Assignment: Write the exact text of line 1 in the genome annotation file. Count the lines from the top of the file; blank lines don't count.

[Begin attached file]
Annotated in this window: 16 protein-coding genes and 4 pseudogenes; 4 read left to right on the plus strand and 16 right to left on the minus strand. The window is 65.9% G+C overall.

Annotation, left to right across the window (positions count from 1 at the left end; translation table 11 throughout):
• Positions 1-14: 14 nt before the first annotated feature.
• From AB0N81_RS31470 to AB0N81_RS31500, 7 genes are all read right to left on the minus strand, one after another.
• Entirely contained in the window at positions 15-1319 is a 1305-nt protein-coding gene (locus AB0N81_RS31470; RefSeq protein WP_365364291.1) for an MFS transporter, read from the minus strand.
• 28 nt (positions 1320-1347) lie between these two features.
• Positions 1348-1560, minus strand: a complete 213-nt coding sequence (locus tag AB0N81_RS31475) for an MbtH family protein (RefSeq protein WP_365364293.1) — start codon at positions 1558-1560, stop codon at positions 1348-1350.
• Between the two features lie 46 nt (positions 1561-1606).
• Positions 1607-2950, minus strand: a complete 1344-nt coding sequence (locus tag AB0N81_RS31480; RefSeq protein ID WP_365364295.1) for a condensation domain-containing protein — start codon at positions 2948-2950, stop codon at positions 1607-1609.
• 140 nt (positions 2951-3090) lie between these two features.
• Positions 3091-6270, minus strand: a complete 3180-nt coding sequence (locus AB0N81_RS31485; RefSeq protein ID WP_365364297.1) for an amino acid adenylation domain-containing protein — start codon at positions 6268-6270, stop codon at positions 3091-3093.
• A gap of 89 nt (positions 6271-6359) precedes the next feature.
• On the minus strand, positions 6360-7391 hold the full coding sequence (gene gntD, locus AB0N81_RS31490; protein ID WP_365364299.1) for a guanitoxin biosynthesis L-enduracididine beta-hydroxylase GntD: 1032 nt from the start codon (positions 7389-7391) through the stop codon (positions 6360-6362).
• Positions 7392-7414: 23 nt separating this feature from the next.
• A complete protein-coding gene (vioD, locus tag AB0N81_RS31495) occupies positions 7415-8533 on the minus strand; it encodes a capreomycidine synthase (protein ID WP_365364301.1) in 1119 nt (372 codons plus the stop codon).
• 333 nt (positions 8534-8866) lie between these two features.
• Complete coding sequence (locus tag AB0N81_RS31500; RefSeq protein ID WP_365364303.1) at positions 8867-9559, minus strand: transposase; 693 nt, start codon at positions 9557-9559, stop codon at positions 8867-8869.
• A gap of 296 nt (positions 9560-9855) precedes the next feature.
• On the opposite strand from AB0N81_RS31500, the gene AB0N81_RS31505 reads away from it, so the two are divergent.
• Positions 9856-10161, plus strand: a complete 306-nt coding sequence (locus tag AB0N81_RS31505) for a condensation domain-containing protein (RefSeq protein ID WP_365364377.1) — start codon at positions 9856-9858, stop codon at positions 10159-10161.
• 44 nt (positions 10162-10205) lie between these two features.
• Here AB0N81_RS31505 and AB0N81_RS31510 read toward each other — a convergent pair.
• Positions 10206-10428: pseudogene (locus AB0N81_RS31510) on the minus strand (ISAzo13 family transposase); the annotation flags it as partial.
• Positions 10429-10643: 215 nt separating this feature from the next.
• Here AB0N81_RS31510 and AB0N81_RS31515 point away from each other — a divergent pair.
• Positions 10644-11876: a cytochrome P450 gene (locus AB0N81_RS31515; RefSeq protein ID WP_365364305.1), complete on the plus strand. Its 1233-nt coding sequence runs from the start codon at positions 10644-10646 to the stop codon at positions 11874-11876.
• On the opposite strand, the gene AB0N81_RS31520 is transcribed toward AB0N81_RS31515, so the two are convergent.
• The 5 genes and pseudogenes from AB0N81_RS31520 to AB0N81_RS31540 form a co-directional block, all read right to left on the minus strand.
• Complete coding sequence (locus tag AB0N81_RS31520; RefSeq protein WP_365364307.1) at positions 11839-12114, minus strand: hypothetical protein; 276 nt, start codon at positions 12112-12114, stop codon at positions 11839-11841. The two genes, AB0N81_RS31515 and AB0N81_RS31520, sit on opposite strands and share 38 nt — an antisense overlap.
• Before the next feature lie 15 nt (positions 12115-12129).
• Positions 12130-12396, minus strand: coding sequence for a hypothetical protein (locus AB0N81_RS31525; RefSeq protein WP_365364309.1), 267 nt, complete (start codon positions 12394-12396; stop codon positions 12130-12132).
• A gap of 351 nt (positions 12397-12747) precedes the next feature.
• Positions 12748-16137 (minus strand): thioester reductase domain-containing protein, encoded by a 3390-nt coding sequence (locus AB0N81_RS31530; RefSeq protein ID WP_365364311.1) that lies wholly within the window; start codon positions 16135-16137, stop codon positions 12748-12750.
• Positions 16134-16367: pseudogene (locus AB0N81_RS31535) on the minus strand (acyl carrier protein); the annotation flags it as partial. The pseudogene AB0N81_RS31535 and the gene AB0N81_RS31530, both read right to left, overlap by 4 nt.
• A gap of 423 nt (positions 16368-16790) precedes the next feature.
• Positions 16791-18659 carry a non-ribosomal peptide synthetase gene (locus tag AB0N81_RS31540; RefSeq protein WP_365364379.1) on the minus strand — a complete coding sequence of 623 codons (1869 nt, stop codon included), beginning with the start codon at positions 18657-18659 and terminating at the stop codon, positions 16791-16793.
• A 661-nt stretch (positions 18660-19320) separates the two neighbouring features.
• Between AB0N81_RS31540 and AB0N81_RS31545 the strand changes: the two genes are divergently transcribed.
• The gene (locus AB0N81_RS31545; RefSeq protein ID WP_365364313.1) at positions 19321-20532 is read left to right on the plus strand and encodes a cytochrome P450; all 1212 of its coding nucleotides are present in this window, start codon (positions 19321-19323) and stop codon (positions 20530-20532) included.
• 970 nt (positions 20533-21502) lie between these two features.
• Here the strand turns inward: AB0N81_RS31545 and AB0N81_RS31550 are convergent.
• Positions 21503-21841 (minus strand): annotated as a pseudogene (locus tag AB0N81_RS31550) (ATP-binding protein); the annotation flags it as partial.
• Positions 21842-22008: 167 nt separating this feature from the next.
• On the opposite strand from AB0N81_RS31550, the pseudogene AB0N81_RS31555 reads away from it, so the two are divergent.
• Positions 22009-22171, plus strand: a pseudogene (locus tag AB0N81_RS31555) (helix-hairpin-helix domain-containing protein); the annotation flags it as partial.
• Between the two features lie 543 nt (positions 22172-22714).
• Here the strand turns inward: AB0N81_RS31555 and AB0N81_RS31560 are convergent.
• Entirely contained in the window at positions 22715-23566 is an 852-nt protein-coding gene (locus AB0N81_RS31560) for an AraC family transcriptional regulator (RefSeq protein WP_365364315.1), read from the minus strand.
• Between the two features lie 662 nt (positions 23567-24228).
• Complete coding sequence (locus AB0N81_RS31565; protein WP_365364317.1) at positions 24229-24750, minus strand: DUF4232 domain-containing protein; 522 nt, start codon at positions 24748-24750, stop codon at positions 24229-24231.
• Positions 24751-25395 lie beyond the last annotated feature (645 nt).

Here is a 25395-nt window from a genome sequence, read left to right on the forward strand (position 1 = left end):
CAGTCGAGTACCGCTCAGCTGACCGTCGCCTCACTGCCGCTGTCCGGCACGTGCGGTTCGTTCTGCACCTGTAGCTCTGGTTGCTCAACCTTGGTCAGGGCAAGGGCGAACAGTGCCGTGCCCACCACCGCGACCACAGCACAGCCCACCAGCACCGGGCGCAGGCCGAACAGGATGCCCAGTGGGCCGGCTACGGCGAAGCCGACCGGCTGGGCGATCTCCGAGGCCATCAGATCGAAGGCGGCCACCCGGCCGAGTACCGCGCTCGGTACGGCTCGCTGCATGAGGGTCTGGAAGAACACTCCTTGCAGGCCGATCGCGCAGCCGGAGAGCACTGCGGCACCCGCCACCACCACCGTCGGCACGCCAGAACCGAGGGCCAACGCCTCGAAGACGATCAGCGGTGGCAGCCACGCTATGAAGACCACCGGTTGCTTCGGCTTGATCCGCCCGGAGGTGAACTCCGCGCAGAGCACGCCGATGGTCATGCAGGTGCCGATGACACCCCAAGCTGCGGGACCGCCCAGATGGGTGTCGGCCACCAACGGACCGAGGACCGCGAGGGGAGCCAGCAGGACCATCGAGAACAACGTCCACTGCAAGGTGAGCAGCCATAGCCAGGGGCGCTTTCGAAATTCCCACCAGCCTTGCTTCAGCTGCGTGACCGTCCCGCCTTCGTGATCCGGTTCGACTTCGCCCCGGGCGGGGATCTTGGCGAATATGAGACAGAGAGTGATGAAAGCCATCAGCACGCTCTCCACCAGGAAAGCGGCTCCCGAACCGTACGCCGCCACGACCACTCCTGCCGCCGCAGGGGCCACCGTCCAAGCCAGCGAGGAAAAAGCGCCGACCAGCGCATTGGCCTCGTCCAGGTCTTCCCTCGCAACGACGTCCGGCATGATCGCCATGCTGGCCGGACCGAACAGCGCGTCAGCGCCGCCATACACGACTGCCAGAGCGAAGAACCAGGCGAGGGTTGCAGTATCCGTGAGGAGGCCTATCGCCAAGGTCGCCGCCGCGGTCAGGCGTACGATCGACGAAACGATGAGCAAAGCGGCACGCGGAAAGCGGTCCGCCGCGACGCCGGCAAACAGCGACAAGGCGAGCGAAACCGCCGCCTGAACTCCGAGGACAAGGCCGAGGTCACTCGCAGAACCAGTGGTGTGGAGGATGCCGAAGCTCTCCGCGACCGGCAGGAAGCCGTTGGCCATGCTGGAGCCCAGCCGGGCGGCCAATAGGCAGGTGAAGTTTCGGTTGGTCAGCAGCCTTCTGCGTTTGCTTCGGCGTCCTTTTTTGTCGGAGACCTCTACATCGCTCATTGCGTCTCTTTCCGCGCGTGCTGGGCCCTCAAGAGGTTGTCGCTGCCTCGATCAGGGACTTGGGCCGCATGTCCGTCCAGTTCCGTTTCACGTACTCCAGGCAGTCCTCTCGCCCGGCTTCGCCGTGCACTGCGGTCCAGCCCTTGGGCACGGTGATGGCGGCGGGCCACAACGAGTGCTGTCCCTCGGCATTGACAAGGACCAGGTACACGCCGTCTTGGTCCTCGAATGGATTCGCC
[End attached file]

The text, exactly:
Annotated in this window: 16 protein-coding genes and 4 pseudogenes; 4 read left to right on the plus strand and 16 right to left on the minus strand. The window is 65.9% G+C overall.